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Evil Stepmom


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STEP 1: Compose Your Self First
How many times have you thought to yourself, “If only my mother/husband/stepson were different, my life would be so much easier”? Most people spend their days focused on others: how they’re getting in our way, what they should do better, and why they need to change to suit us. Yet we rarely look at our part, our contribution, and what we did to help things get this way.
Composure is about understanding where others are coming from without letting their feelings overwhelm us, and about acknowledging our part in the relationship system. Let’s look at an example:

Anne has a 16-year-old son, Kevin. Anne recently received a phone call from Kevin’s new stepmother, Barbra, ranting because she discovered drug paraphernalia in Kevin’s bedroom at his father and stepmother’s home. Barbra was overwrought, yelling about Kevin’s drug use and the terrible example he was seting for her 12-year old daughter. Barbra demanded a “family meeting”—including herself, Anne, Kevin, Kevin’s father—to set more strict house rules between the two homes, to discuss Kevin’s drug use, and to agree on the consequences of Kevin’s behavior.

Anne had two big challenges to her composure in this situation: 1) her ex-husband’s wife was calling her son a drug abuser and dictating to her how the family must deal with issue; and, 2) her own worries and concerns about the very real possibility of her son’s drug use.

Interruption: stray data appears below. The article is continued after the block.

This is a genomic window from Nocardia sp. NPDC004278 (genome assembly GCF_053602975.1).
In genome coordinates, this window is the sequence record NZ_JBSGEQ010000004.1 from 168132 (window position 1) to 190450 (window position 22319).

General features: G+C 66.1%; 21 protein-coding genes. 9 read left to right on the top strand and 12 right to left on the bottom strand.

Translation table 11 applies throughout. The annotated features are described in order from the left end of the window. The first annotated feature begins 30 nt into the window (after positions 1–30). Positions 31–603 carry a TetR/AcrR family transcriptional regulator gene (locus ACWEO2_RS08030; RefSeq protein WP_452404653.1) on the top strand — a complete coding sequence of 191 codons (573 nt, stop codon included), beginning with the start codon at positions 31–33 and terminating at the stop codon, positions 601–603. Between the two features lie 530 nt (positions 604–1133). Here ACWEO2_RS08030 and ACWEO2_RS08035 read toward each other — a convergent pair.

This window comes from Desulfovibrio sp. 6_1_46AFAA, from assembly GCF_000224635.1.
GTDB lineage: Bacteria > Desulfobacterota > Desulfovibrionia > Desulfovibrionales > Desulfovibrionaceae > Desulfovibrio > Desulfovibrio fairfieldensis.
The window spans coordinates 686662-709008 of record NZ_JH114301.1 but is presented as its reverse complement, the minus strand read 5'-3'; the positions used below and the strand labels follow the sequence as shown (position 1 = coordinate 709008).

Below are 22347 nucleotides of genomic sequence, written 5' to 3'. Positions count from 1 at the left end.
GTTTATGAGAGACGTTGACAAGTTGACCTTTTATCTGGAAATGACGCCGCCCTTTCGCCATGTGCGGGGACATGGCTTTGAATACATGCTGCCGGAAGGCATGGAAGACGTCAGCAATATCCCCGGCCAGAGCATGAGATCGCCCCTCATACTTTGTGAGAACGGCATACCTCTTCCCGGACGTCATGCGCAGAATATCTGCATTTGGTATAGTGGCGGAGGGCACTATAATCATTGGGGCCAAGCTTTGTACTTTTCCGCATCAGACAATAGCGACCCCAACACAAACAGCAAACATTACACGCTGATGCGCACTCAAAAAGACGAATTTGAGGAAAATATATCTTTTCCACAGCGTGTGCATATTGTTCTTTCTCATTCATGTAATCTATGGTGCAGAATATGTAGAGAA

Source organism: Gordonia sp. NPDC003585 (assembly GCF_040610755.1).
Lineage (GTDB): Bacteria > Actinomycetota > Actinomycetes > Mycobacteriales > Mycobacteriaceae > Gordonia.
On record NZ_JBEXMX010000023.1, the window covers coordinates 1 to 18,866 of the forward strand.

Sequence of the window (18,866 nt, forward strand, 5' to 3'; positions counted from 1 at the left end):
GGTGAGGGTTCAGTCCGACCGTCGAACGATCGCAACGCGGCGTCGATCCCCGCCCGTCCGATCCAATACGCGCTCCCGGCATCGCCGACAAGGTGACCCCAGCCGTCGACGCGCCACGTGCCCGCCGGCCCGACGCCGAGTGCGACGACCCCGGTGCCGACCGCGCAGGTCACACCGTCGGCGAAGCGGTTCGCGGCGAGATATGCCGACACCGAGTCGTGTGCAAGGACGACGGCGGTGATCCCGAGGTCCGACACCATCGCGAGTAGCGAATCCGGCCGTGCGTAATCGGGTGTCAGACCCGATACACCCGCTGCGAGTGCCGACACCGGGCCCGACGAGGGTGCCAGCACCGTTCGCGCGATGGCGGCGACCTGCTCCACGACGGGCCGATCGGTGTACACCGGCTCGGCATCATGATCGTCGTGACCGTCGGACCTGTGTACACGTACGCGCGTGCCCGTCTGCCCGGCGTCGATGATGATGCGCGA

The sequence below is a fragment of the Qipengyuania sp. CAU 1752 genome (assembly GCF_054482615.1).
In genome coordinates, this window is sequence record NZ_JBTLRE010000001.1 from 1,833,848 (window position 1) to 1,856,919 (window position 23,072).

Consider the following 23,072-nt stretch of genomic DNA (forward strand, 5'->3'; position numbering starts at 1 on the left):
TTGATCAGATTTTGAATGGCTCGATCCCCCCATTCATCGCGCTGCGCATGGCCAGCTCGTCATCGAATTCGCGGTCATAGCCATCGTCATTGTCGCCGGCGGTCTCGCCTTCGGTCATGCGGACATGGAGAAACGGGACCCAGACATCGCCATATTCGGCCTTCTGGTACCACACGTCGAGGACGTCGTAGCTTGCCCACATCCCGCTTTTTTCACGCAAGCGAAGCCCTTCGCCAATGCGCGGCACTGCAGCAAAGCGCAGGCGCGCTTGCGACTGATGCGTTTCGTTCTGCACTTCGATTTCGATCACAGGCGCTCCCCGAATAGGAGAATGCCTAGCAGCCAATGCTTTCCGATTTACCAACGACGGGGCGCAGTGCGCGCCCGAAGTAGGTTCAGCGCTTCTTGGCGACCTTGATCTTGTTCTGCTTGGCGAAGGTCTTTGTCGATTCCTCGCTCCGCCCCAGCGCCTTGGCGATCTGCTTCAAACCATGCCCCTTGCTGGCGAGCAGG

Keeping our head when those around us are losing theirs is the very definition of composure, and this was Anne’s challenge. Fortunately, Anne realized that Barbra was an important part of her son’s family system as his father’s wife, and that a shouting match with her would not be in the long-term best interest of the family. Instead, she calmly but firmly assured Barbra that she would talk to Kevin, and that she would follow up with her former husband the next day. This gave Anne time to think, talk with her son, gather some facts, and consider the situation overnight.

Family leaders work on composing themselves first in order to be stronger, healthier, and more constructive in difficult emotional situations such as this one. Composed people are able to:
  • Keep their focus on the long view and the big picture
  • Gather as many facts as possible in order to see the situation accurately and realistically
  • Identify their convictions, principles, and beliefs that apply to the situation
  • Allow others to have strong feelings without catching them or trying to change them
  • Choose a response or action based on their best thinking
  • Control what he/she says and does in the moment
  • Think through problems in a clear-headed way
  • Understand others vs. trying to change them
According to this list, Anne did a terrific job in an emotionally charged situation. But it was no accident—since her divorce five years before, she’d been practicing yoga, walking every day, building a strong support base of friends and family, and working on her self.

Composure is not something we can conjure. True composure is a discipline that must be practiced every day in order to have it available to us when we really need it. Composure is about an inner calm rather than an outer appearance, and it requires constant thought and attention. 
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